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Medical researchers must engage with the media to ensure that controversy surrounding HIV/AIDS is reported accurately, concludes a study published yesterday (24 August).

Failure to do so could have disastrous consequences for public health, says Edward Mills, lead author of the paper in the online journal BMC International Health and Human Rights.

Mills says that media reports were partly responsible for trials of the HIV drug tenofovir being cancelled in Cambodia in 2004 and in Cameroon earlier this year (see Cambodia's prime minister halts AIDS drug trial, and Cameroon suspends trial of AIDS drug after protests).

Mills and colleagues found that media reports about opposition to the trials varied greatly, and some were "entirely incorrect".

Some reports said opposition grew because trial participants were not offered adequate medical insurance, others said it was because those taking part were being exploited, and still others said it was because participants were given consent forms that they could not understand.

This high variability shows the difficulty in getting information from trial organisers, says Mills.

Mills, who used to run clinical trials but now works on human rights aspects of HIV trials, acknowledges that it is difficult to say what led the Cambodian prime minister and Cameroon's Ministry of Public Heath to close the trials down.

But he believes the media reports combined with activists' protests to "create a situation that brought embarrassment to the ministries".

Mills says that given the role of the media in reporting on future trials, the purpose of his team's study is "not to blame the media, but to encourage [researchers] to engage with the media".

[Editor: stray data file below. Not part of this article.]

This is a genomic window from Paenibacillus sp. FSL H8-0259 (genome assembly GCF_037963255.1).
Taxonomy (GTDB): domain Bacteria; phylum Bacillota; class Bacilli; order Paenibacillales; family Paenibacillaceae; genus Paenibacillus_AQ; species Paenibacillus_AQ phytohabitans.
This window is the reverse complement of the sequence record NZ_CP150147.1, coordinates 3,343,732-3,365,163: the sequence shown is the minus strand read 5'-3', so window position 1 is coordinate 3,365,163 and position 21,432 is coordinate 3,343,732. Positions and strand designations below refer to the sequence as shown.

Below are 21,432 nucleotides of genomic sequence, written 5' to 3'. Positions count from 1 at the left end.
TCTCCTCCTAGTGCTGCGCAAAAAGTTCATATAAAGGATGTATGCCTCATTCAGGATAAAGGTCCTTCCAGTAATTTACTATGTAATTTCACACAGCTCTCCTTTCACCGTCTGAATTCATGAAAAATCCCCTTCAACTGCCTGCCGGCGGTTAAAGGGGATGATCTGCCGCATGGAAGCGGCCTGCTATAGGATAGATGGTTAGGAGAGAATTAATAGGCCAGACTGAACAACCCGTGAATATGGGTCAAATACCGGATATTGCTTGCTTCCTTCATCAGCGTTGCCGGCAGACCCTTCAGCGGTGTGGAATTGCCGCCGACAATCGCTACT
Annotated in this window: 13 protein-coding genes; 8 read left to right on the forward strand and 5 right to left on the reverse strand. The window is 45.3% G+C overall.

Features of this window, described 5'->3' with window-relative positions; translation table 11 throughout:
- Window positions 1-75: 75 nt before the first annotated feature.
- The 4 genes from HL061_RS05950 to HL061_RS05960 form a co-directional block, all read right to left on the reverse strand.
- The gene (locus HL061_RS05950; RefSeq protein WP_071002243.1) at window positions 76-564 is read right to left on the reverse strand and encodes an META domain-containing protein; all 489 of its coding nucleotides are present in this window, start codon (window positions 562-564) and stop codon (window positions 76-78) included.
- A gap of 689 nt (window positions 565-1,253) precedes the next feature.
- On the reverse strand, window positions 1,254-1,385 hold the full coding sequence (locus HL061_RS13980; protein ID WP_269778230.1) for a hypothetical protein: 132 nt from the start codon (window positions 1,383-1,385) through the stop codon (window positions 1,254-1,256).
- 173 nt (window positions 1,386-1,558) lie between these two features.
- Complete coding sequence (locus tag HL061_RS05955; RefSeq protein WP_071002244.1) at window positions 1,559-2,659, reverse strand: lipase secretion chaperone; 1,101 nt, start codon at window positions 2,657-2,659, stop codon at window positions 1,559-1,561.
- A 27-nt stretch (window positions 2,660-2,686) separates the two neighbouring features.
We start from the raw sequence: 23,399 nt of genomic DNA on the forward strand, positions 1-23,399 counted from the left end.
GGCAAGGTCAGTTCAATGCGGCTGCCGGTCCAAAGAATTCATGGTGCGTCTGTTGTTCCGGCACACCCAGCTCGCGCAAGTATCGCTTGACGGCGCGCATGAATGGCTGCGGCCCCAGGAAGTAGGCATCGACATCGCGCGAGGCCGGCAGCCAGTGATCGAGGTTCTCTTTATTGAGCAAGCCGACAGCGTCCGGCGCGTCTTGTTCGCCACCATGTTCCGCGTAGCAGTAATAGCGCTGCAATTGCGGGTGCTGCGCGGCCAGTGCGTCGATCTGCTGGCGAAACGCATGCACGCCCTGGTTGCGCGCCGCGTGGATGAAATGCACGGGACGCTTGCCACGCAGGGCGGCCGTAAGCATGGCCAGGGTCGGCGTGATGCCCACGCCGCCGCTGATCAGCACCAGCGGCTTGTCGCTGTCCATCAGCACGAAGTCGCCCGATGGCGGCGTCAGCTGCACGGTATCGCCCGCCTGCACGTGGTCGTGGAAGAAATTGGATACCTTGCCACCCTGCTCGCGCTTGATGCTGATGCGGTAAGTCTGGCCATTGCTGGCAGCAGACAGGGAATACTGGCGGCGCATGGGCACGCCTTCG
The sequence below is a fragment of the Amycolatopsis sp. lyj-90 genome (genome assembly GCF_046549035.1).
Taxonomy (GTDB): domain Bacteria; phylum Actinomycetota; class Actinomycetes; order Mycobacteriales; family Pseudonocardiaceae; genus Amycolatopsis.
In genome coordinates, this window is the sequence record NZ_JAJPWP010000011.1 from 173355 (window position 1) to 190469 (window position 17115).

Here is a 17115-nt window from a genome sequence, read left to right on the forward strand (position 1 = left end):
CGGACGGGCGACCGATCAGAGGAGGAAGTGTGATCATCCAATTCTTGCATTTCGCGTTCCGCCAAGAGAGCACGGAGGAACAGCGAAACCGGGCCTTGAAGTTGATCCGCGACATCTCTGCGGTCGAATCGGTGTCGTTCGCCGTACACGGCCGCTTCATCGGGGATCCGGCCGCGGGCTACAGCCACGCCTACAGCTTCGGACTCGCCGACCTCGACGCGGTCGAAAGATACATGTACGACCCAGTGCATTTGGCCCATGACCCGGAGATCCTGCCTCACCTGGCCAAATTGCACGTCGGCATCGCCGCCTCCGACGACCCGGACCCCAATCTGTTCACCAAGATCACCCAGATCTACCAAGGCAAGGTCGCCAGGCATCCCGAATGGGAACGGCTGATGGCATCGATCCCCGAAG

Bruce Lewenstein, professor of science communication at Cornell University in the United States, told SciDev.Net that the study's conclusion that trial organisers must more actively engage the media is not new.

He adds though that this might be the first time a report has shown that failing to do this can have serious political and public health consequences, such as ending clinical trials.

However, says Lewenstein, [Mills and his colleagues] are "writing from a perspective in which they are convinced that the trials should have proceeded".

Public engagement in science involves, he explains, "giving up a bit of the power to decide when a trial proceeds and when it does not."

In agreement with Mills and colleagues, he says "this means there is a much greater responsibility on the scientists to engage with the community in advance".

In Cameroon, the allegations of breaches of ethics prompted the government to set up an independent inquiry, which led to the interruption of the trial.

Link to full paper in BMC International Health and Human Rights

Reference: BMC International Health and Human Rights 5, 6 (2005)

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